E: Do you think that you are in a more confident space now compared to where you were a couple years ago?
S: Absolutely! The experiences that I’ve had and the people that I’ve met over the past few years have helped me redefine my perception of confidence. The insight and wisdom I’ve gained as I entered my 20s – early adulthood – taught me a significant amount about myself and the way the world works. Most importantly, I would say I’ve reached a point where I am comfortable and appreciative of myself as I am of others, and I believe that is a major milestone within this eternal journey of building self-love and confidence.
E: In what ways has becoming a confident person helped you in your personal life? (i.e. forming relationships, profession, interests, etc.)
S: After working on my confidence, I was more prone to taking up opportunities that I otherwise would have never sought. Be it dance performance opportunities, career-oriented opportunities, or relation-forming opportunities, there were many during my early adolescent years which I never even attempted because of my lack of confidence inhibiting me from taking a step forward. After working on my confidence, that changed as I am more intimidated by the thought of missing out on a potential opportunity through which I either succeed or learn a valuable lesson from, so I keep an open mindset as new things come my way.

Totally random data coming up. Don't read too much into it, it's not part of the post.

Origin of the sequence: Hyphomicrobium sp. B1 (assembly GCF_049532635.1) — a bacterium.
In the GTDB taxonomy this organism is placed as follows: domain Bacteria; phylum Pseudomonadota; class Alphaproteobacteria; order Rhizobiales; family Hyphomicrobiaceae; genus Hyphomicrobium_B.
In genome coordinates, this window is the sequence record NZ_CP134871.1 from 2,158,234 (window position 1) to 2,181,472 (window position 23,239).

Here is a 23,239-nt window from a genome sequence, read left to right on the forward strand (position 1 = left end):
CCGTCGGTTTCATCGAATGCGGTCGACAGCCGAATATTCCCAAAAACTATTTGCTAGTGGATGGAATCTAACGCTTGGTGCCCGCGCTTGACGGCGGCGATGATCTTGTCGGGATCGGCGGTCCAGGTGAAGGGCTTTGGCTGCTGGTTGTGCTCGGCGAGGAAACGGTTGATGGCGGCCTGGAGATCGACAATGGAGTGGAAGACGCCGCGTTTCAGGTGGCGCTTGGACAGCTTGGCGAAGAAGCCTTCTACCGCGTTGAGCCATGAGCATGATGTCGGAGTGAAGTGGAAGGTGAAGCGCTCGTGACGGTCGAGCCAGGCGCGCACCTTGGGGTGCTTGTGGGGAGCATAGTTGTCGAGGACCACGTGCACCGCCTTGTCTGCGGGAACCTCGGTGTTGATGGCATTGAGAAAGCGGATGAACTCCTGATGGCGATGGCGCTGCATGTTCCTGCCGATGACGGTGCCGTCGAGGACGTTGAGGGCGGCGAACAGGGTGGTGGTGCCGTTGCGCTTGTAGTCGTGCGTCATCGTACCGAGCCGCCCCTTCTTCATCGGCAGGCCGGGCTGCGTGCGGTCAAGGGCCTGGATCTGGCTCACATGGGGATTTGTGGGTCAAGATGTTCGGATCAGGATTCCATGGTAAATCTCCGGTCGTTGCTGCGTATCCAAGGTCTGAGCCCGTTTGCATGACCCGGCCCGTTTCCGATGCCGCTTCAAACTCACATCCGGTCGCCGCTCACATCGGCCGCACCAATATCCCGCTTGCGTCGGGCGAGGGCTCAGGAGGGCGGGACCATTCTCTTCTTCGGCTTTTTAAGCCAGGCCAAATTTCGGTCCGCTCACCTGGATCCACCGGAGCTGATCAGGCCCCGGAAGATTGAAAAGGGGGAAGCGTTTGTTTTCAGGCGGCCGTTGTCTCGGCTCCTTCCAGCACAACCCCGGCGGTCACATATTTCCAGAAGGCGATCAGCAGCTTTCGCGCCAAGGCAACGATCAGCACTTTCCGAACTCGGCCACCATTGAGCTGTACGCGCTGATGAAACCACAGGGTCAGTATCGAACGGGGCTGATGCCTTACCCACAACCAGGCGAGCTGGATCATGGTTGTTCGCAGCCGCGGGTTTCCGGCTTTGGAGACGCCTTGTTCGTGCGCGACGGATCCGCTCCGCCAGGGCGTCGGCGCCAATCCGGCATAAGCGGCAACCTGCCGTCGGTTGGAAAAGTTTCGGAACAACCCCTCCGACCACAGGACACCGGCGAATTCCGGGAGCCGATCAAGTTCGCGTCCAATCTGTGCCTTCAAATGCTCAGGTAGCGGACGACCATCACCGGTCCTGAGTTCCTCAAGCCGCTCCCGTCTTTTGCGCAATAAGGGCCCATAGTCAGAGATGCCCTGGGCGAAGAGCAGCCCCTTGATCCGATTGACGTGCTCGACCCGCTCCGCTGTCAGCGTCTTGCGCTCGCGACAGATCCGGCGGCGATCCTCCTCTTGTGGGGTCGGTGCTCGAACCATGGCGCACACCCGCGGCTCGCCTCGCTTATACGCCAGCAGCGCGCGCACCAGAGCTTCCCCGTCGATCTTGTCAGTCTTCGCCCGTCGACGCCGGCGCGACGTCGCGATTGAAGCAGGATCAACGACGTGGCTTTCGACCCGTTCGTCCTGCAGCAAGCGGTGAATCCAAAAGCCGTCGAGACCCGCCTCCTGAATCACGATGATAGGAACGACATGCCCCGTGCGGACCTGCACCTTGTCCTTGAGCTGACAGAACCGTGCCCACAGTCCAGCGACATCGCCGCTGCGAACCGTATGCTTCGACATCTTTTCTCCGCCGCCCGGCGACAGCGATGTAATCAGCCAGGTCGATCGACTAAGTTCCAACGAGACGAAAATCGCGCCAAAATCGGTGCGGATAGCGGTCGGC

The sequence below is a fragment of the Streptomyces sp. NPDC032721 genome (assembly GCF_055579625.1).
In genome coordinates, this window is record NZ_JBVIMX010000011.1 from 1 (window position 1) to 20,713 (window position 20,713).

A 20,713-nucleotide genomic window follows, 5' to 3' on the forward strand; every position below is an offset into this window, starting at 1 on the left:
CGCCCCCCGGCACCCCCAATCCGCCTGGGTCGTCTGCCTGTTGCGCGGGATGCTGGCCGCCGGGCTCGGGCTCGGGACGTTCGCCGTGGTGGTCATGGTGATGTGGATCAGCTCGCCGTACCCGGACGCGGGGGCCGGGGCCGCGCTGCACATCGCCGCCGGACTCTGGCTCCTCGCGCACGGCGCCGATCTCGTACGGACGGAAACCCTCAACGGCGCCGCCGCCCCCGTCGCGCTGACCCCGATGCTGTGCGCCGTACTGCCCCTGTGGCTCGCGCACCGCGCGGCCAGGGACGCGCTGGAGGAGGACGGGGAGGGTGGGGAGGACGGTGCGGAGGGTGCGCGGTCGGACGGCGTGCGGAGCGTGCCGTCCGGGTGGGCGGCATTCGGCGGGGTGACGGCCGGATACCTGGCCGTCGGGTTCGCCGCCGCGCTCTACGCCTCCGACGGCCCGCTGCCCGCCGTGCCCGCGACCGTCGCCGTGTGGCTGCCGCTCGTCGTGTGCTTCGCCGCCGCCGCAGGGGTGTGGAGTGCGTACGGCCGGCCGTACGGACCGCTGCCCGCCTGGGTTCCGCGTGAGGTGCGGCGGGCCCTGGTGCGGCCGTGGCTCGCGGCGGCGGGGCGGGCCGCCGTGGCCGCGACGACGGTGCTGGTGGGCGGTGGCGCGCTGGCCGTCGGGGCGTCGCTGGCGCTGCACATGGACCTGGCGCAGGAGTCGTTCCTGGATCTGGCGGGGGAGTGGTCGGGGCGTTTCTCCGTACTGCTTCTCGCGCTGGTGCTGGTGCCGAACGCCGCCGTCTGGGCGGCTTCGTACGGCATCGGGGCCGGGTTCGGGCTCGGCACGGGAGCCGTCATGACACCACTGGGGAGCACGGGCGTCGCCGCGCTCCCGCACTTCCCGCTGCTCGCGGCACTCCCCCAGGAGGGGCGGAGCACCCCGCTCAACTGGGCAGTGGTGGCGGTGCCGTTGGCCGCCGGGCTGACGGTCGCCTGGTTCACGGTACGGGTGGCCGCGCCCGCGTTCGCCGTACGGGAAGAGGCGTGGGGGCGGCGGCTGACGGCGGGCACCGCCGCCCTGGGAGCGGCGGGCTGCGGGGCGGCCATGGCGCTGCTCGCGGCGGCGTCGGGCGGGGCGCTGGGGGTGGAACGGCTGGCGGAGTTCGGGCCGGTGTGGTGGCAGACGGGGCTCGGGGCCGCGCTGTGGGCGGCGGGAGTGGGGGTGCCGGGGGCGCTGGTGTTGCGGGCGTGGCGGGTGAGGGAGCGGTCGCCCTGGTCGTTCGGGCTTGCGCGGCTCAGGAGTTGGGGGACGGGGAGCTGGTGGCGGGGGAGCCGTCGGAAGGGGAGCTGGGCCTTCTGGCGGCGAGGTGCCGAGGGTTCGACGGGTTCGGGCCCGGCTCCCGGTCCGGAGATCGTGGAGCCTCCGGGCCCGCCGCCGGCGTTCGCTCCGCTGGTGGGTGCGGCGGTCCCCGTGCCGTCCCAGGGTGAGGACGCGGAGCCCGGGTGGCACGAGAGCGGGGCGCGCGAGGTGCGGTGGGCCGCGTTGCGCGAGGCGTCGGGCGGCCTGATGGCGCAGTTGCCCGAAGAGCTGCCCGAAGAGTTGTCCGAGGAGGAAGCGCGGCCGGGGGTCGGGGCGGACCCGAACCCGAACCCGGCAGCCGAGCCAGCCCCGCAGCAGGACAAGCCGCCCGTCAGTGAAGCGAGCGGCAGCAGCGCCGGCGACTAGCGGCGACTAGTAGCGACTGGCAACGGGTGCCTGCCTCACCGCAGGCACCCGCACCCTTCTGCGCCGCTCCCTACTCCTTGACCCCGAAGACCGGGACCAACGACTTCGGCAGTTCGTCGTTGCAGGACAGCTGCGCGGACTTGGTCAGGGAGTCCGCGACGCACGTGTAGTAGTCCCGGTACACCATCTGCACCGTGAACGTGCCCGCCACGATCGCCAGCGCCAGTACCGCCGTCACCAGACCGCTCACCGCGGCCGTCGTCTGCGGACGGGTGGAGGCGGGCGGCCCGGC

E: When you form new relationships now, do you also seek to find confident people? Do you ever feel intimidated by other confident people?
S: I like to have a wide spectrum of mindsets in the relationships that I form now. I have a fair share of relations with people that are more experienced, confident, and wise in life than myself, as well as friends who I could perhaps pass on some wisdom too. It’s a nice way of constantly learning and growing, while simultaneously being able to reinforce what I learned as I pass it on. Everyone is a victim of invalidation to some extent at one point or another in their respective lives so it’s important to remember that as we meet confident people and take inspiration from them.
E: Do you feel like there’s a connection gap between your parents and you because of the age gap and also the way they were raised?
S: For sure, and I think it’s inevitable and completely normal. I think there is a generation and cultural gap that we can’t ignore between myself, being born and brought up in America, and my parents, who were raised in India. The cultural dynamic is significantly different so there is an understanding gap, especially with my needs as I enter my 20s. But we all try our best to bridge the gap and work on being accepting of each other’s learnings and that’s the best part.